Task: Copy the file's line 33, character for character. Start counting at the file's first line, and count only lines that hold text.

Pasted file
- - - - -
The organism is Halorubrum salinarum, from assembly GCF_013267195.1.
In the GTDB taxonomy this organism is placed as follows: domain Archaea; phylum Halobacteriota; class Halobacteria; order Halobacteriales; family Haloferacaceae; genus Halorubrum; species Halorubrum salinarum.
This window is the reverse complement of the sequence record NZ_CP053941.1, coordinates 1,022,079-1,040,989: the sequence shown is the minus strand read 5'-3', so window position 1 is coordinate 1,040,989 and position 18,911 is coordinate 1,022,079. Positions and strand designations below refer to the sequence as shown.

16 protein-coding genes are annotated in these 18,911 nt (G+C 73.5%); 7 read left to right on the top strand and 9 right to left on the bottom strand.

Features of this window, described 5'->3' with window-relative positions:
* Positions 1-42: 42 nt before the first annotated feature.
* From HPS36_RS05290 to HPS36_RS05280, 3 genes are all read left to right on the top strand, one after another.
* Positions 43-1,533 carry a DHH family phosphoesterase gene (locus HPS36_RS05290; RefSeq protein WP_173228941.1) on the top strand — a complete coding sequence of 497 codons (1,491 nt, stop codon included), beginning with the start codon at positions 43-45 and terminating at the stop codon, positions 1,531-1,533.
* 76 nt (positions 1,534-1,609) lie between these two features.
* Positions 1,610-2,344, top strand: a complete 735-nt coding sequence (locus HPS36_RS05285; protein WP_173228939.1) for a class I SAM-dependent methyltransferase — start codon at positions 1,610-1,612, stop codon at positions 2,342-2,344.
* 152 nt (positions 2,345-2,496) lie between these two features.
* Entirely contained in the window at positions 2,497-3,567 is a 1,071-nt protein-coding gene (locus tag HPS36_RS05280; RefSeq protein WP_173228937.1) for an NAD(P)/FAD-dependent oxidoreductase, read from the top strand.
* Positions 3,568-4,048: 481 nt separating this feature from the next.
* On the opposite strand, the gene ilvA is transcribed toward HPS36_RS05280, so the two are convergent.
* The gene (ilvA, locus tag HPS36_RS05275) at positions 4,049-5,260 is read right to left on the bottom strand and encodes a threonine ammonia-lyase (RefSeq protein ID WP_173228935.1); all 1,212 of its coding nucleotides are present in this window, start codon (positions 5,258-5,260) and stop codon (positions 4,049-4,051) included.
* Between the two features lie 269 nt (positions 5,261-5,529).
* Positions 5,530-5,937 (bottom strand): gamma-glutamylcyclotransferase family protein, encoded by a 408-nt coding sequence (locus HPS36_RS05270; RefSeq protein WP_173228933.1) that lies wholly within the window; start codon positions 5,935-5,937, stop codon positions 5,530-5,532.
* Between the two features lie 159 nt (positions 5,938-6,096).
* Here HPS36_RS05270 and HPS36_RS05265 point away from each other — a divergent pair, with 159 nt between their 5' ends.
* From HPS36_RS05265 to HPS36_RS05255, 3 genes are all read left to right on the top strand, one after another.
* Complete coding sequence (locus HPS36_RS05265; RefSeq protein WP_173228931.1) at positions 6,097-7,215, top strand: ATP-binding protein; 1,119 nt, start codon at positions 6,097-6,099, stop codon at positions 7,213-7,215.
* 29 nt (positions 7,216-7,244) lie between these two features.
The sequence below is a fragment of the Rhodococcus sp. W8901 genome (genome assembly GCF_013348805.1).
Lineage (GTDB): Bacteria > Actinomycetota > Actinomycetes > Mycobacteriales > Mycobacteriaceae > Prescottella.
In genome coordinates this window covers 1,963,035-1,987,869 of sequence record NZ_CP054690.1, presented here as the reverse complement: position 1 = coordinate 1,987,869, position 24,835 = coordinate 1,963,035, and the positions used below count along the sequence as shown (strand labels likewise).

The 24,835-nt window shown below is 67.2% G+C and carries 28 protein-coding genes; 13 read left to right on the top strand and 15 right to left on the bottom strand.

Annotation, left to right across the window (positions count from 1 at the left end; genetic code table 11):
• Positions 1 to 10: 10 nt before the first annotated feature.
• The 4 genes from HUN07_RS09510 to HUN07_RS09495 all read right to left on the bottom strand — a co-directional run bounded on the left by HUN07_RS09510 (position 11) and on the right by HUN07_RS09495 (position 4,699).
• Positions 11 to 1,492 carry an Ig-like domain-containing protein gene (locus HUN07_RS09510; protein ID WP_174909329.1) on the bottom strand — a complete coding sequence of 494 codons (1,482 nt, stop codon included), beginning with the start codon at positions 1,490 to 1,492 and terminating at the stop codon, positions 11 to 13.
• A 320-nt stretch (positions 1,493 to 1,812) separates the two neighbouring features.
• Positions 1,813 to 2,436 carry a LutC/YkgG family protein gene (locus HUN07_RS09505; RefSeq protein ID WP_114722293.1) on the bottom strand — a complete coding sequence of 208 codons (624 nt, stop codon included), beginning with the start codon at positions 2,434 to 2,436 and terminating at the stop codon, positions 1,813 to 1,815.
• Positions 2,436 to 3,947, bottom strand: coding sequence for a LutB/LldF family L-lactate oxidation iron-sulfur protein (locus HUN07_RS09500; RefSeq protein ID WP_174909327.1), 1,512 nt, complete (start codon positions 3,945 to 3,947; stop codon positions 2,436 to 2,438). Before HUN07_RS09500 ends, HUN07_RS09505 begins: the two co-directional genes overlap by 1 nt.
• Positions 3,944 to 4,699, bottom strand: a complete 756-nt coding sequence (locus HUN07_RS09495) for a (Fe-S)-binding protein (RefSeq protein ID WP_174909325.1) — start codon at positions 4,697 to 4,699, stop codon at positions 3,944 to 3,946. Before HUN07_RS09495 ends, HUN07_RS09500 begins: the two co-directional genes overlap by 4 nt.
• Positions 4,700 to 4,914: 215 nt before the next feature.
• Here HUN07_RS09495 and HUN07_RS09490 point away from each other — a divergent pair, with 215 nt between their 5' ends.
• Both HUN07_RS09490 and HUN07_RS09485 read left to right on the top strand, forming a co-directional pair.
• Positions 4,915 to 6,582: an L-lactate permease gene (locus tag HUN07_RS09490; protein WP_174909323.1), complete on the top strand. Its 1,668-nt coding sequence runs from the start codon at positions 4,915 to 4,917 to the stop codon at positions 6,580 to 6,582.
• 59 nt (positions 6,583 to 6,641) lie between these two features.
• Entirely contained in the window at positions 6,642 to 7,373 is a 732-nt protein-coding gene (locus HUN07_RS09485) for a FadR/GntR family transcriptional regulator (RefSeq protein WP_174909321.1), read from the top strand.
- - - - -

• Positions 2,436 to 3,947, bottom strand: coding sequence for a LutB/LldF family L-lactate oxidation iron-sulfur protein (locus HUN07_RS09500; RefSeq protein ID WP_174909327.1), 1,512 nt, complete (start codon positions 3,945 to 3,947; stop codon positions 2,436 to 2,438). Before HUN07_RS09500 ends, HUN07_RS09505 begins: the two co-directional genes overlap by 1 nt.